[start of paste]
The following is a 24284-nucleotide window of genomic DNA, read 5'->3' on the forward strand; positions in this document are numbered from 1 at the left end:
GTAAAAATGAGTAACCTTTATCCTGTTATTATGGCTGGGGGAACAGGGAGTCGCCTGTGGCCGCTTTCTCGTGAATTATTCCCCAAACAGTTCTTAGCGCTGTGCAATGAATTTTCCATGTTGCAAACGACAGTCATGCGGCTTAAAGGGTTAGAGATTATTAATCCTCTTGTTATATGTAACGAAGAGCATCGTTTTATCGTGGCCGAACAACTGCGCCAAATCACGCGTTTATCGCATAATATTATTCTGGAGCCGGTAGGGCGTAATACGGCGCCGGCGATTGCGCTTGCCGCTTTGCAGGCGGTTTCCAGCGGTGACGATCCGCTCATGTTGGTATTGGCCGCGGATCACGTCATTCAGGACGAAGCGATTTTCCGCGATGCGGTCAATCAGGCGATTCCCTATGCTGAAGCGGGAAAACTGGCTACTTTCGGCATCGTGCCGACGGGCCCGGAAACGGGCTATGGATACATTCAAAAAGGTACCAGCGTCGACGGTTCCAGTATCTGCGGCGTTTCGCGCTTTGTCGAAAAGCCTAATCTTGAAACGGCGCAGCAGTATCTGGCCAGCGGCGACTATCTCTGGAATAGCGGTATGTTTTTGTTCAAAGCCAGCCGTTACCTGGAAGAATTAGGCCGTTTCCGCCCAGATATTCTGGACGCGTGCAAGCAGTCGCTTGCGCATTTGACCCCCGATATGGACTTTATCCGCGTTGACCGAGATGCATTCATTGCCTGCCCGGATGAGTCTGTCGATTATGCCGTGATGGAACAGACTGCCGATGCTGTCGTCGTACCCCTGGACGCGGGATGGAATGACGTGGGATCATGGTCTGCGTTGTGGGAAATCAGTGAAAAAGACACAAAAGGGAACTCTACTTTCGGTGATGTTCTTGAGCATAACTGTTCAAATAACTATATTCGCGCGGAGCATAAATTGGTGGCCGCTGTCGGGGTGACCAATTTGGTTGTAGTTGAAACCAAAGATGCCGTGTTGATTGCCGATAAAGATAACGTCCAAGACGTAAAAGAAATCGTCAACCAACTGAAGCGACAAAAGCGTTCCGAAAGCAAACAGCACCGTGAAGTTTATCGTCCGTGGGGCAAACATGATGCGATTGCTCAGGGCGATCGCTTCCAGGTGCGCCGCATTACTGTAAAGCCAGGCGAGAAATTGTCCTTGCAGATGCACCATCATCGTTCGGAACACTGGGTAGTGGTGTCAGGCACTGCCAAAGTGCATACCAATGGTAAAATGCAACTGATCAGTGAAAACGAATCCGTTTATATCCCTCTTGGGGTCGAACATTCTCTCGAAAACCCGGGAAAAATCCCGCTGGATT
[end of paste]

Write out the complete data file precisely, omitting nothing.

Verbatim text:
The following is a 24284-nucleotide window of genomic DNA, read 5'->3' on the forward strand; positions in this document are numbered from 1 at the left end:
GTAAAAATGAGTAACCTTTATCCTGTTATTATGGCTGGGGGAACAGGGAGTCGCCTGTGGCCGCTTTCTCGTGAATTATTCCCCAAACAGTTCTTAGCGCTGTGCAATGAATTTTCCATGTTGCAAACGACAGTCATGCGGCTTAAAGGGTTAGAGATTATTAATCCTCTTGTTATATGTAACGAAGAGCATCGTTTTATCGTGGCCGAACAACTGCGCCAAATCACGCGTTTATCGCATAATATTATTCTGGAGCCGGTAGGGCGTAATACGGCGCCGGCGATTGCGCTTGCCGCTTTGCAGGCGGTTTCCAGCGGTGACGATCCGCTCATGTTGGTATTGGCCGCGGATCACGTCATTCAGGACGAAGCGATTTTCCGCGATGCGGTCAATCAGGCGATTCCCTATGCTGAAGCGGGAAAACTGGCTACTTTCGGCATCGTGCCGACGGGCCCGGAAACGGGCTATGGATACATTCAAAAAGGTACCAGCGTCGACGGTTCCAGTATCTGCGGCGTTTCGCGCTTTGTCGAAAAGCCTAATCTTGAAACGGCGCAGCAGTATCTGGCCAGCGGCGACTATCTCTGGAATAGCGGTATGTTTTTGTTCAAAGCCAGCCGTTACCTGGAAGAATTAGGCCGTTTCCGCCCAGATATTCTGGACGCGTGCAAGCAGTCGCTTGCGCATTTGACCCCCGATATGGACTTTATCCGCGTTGACCGAGATGCATTCATTGCCTGCCCGGATGAGTCTGTCGATTATGCCGTGATGGAACAGACTGCCGATGCTGTCGTCGTACCCCTGGACGCGGGATGGAATGACGTGGGATCATGGTCTGCGTTGTGGGAAATCAGTGAAAAAGACACAAAAGGGAACTCTACTTTCGGTGATGTTCTTGAGCATAACTGTTCAAATAACTATATTCGCGCGGAGCATAAATTGGTGGCCGCTGTCGGGGTGACCAATTTGGTTGTAGTTGAAACCAAAGATGCCGTGTTGATTGCCGATAAAGATAACGTCCAAGACGTAAAAGAAATCGTCAACCAACTGAAGCGACAAAAGCGTTCCGAAAGCAAACAGCACCGTGAAGTTTATCGTCCGTGGGGCAAACATGATGCGATTGCTCAGGGCGATCGCTTCCAGGTGCGCCGCATTACTGTAAAGCCAGGCGAGAAATTGTCCTTGCAGATGCACCATCATCGTTCGGAACACTGGGTAGTGGTGTCAGGCACTGCCAAAGTGCATACCAATGGTAAAATGCAACTGATCAGTGAAAACGAATCCGTTTATATCCCTCTTGGGGTCGAACATTCTCTCGAAAACCCGGGAAAAATCCCGCTGGATT